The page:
There have been several instances during which the existing structure of ancient, privately owned and run magic(k)al schools hasn’t been able to cope with the influx. Never have things been so bad as they have been since the late 1990s, since when there has been an ongoing ‘perfect storm’ of occult interest amongst tweens and teenagers that has resulted in far too many of them stumbling into the true magic(k)al arts.
Not all of these kids have the money or the magical heritage to justify their attendance in the best schools such as the Wobbly Academy, Orcsford, Wheaton or the others. It became necessary given the massive influx to go to the government for help. The same government that has previously caused problems for the magical fraternity but, since one hand doesn’t seem to know what the other is doing they help – sort of – at the same time as they’re causing problems, after all, it’s better to have all these magic(k)al problem-causers a) owing you and b) all collected in one place.
With government funding a series of buildings were re-purposed to become the new magic(k)al comprehensives, a series of substandard, underfunded, shoddy buildings where anyone who has shown a passing capability for magic(k) is rounded up and flung in order to be taught by all the magicians, wizards, soothsayers, warlocks and witches who couldn’t pass muster to educate at one of the older academies.
Needless to say this results in a rather brutish school environment in which learning is not a priority, where black magic(k) is traded around the playground like pokemon cards and where nobody really wants to be, not the teachers, least of all the kids. All this amateurish magic(k) flying about the place is dangerous, tears holes in reality and makes the comprehensives magic(k)ally as well as physically dangerous. If you’re not breathing in asbestos or clinging in vain hope to a Victorian radiator you’re getting your head dunked into a toilet by a half-orc or falling into a dungeon pocket-realm that’s spontaneously appeared under the boiler room. That’s if the teachers – who haven’t been properly cleared due to the haste and desperation with which they’ve been hired – don’t get you. Then there’s the exchange students who are termed ‘extra-strange’ students with good reason.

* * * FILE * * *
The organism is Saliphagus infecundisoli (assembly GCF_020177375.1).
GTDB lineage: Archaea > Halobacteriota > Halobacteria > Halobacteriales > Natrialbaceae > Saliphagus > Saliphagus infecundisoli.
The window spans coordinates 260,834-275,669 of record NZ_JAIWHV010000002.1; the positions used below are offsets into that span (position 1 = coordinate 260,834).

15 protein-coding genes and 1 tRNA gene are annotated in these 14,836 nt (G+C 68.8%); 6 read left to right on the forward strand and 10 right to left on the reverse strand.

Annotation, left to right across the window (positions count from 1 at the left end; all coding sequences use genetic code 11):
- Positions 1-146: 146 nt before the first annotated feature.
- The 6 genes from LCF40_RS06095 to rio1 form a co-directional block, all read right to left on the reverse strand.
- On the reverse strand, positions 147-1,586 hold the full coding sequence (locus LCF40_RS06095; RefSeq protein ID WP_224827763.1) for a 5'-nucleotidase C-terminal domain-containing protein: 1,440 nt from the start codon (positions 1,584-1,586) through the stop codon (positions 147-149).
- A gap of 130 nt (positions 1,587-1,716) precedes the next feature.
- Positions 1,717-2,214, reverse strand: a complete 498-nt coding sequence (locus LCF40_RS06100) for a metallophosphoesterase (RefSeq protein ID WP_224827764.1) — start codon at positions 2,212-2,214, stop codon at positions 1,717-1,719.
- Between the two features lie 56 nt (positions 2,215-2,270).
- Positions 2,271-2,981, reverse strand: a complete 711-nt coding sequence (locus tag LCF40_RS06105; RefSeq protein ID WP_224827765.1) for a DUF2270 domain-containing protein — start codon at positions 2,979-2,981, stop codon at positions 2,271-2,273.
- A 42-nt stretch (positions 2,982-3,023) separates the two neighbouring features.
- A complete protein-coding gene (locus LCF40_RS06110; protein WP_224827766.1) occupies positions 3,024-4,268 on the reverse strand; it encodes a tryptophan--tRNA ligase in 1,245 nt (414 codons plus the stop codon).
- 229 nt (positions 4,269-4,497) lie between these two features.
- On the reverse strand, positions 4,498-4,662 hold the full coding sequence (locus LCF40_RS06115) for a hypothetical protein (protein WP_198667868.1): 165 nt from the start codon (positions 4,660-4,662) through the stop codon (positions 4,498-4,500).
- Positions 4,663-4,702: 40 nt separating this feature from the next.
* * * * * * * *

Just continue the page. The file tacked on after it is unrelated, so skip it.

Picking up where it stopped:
The ivy-clad private magic(k)al schools get all the kudos, but there’s something to be said for the school of hard knocks and it’s a more useful life skill to deal with that sort of real world situation rather than the self-important bullshit that goes on elsewhere.